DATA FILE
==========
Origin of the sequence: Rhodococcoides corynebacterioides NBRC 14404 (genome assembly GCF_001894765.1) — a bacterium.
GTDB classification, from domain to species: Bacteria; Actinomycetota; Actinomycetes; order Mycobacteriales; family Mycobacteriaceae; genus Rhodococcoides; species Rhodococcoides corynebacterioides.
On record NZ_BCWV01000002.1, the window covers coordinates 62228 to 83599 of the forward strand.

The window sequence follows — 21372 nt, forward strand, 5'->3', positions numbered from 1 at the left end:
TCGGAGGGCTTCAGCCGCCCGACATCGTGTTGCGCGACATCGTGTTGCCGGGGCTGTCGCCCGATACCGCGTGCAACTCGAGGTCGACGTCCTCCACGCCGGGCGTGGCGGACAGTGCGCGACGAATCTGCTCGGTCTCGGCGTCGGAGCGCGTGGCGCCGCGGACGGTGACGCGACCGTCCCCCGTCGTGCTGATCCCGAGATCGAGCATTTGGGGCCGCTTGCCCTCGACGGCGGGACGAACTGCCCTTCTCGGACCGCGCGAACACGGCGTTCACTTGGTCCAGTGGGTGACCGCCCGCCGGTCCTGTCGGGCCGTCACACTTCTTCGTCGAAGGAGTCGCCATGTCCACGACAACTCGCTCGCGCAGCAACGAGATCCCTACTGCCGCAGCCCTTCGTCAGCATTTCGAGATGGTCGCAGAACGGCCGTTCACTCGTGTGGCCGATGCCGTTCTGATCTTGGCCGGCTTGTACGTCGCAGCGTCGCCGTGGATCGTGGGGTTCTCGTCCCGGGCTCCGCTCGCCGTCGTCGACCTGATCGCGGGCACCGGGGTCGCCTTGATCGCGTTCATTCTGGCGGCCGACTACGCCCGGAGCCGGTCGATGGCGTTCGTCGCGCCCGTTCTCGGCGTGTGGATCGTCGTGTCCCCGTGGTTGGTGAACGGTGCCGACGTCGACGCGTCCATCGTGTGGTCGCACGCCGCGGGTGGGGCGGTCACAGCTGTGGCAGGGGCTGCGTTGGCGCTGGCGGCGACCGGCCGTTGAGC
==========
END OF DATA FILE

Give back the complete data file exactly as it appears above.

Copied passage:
Origin of the sequence: Rhodococcoides corynebacterioides NBRC 14404 (genome assembly GCF_001894765.1) — a bacterium.
GTDB classification, from domain to species: Bacteria; Actinomycetota; Actinomycetes; order Mycobacteriales; family Mycobacteriaceae; genus Rhodococcoides; species Rhodococcoides corynebacterioides.
On record NZ_BCWV01000002.1, the window covers coordinates 62228 to 83599 of the forward strand.

The window sequence follows — 21372 nt, forward strand, 5'->3', positions numbered from 1 at the left end:
TCGGAGGGCTTCAGCCGCCCGACATCGTGTTGCGCGACATCGTGTTGCCGGGGCTGTCGCCCGATACCGCGTGCAACTCGAGGTCGACGTCCTCCACGCCGGGCGTGGCGGACAGTGCGCGACGAATCTGCTCGGTCTCGGCGTCGGAGCGCGTGGCGCCGCGGACGGTGACGCGACCGTCCCCCGTCGTGCTGATCCCGAGATCGAGCATTTGGGGCCGCTTGCCCTCGACGGCGGGACGAACTGCCCTTCTCGGACCGCGCGAACACGGCGTTCACTTGGTCCAGTGGGTGACCGCCCGCCGGTCCTGTCGGGCCGTCACACTTCTTCGTCGAAGGAGTCGCCATGTCCACGACAACTCGCTCGCGCAGCAACGAGATCCCTACTGCCGCAGCCCTTCGTCAGCATTTCGAGATGGTCGCAGAACGGCCGTTCACTCGTGTGGCCGATGCCGTTCTGATCTTGGCCGGCTTGTACGTCGCAGCGTCGCCGTGGATCGTGGGGTTCTCGTCCCGGGCTCCGCTCGCCGTCGTCGACCTGATCGCGGGCACCGGGGTCGCCTTGATCGCGTTCATTCTGGCGGCCGACTACGCCCGGAGCCGGTCGATGGCGTTCGTCGCGCCCGTTCTCGGCGTGTGGATCGTCGTGTCCCCGTGGTTGGTGAACGGTGCCGACGTCGACGCGTCCATCGTGTGGTCGCACGCCGCGGGTGGGGCGGTCACAGCTGTGGCAGGGGCTGCGTTGGCGCTGGCGGCGACCGGCCGTTGAGC